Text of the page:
Is this correct?

haruspex
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Thanks again brmath!

So to make sure I understand, this is what I know thus far:

If ##f(x)> x## at some points of ##x\in [0,1]## and ##f(x)<x## at other points ##x\in [0,1]## then we can use the IVT and we are done.
How exactly? Which form of the IVT are you relying on?
Now, like you said, consider when ##f(x) >x## for all ##x\in [0,1]##. Now, to map ##[0,1] \to [0,1]## we must have that ##f(0)## must exist and since ##f## is continuous function such that ##f: [0,1]\to [0,1]## we have that ##f(0) = 0##
Why? f(x) = (1+x)/2 satisfies those conditions, but not f(0)=0.

Haruspex - This question is a lot harder than I expected. I am going to revise my proof now.

Haruspex -

f(x) = (1+x)/2 does satisfy those conditions but it does not satisfy mapping ##0## since no ##x\in [0,1]## will make ##f(x) = (1+x)/2 = 0## which is what I said in my proof, that it is a contradiction?

haruspex
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Haruspex -

f(x) = (1+x)/2 does satisfy those conditions but it does not satisfy mapping ##0## since no ##x\in [0,1]## will make ##f(x) = (1+x)/2 = 0## which is what I said in my proof, that it is a contradiction?
f is not stated to be onto [0, 1].

Thanks again brmath!

So to make sure I understand, this is what I know thus far:

If ##f(x)> x## at some points of ##x\in [0,1]## and ##f(x)<x## at other points ##x\in [0,1]## then we can use the IVT and we are done.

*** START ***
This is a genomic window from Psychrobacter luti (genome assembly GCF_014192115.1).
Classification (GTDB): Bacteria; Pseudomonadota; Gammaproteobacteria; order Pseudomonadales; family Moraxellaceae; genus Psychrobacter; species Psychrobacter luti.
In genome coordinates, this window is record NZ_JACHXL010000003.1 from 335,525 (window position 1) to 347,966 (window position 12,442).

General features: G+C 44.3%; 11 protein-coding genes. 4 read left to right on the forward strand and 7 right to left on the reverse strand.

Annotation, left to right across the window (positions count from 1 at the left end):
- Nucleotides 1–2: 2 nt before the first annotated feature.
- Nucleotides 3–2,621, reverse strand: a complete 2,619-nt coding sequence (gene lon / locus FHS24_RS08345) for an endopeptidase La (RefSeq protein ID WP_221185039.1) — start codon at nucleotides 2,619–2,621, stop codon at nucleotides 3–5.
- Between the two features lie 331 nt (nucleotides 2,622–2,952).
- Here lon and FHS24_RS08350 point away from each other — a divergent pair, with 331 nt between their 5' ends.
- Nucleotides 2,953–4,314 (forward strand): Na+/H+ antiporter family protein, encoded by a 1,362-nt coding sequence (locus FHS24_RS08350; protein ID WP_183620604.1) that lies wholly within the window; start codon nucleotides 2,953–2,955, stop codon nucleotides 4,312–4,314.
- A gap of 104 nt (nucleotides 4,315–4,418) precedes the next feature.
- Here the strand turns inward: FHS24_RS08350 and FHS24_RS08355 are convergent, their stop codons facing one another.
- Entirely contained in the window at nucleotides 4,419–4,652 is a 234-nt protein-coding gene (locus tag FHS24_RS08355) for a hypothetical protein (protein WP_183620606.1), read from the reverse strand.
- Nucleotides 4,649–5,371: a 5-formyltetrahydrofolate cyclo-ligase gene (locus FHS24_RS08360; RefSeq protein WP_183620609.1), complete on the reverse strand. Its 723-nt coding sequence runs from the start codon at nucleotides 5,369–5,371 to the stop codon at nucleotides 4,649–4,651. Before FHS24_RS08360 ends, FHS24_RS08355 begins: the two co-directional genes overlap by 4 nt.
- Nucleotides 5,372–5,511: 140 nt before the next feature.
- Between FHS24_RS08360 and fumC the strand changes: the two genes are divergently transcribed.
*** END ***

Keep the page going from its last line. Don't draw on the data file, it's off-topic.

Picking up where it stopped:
Now, like you said, consider when ##f(x) >x## for all ##x\in [0,1]##. Now, to map ##[0,1] \to [0,1]## we must have that ##f(0)## must exist and since ##f## is continuous function such that ##f: [0,1]\to [0,1]## we have that ##f(0) = 0## which contradicts ##f(x) < x## for all ##x\in [0,1]##.

Now consider when ##f(x) < x## then in order to map ##f: [0,1]\to [0,1]## we must have the function ##f(1)## exists but this is not that case since ##f(x)< x## which contradicts the choice of ##[0,1]##. Hence contradiction.

Is this correct?
You are closing in on it. We consider an f which is >x for every x ##\in## [0,1]. You can easily do that for 0 < x < 1. But if f maps [0,1] into [0,1] it must be zero somewhere and it must be 1 somewhere. Also it cannot get below zero or above 1. So to stay above x on (0,1) it must be that f(0) = 0, and also that f(1) = 1. If it assumes the value 0 or 1 anywhere else on [0,1] then it can't stay above x for all x in [0,1], but will be above somewhere and below somewhere, which puts you back in the IVT case. But if f(0) = 0 then f(x) = x at x = 0.

The same exact thing applies if you try to make f(x) < x for every x in [0,1]. You get forced into f(0) = 0 and f(1) = 1. So f(x) = x at those points.

In my original answer I didn't even consider f(1) because I had already stated that f(0) = 0 and that was enough to show there was an x such that f(x) = x.

To see all this graphically, try graphing f(x) = ##x^2## on [0,1]. Where does it cross x? Suppose you try f(x) = ##x^2## + 1. You'll see that it is definitely above x for every x ##\in##[0,1]. But you will also see that it doesn't fulfill the hypotheses for f. Why not?

Hope it is clearer now.

1 person
It is clearer, thank you very much! I will work more examples on this to get a better feel for it. Thanks again!

haruspex
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Fwiw, here's my method.
If there is no x s.t. f(x)= x then in particular f(0) > 0 and f(1) < 1. Defining g(x) = f(x) - x, it follows that g(0)>0 and g(1)<0. But g is continuous, so there exists an x s.t. g(x) = 0 (IVT). For that x, f(x) = x.

1 person
Fwiw, here's my method.
If there is no x s.t. f(x)= x then in particular f(0) > 0 and f(1) < 1. Defining g(x) = f(x) - x, it follows that g(0)>0 and g(1)<0. But g is continuous, so there exists an x s.t. g(x) = 0 (IVT). For that x, f(x) = x.
very nicely said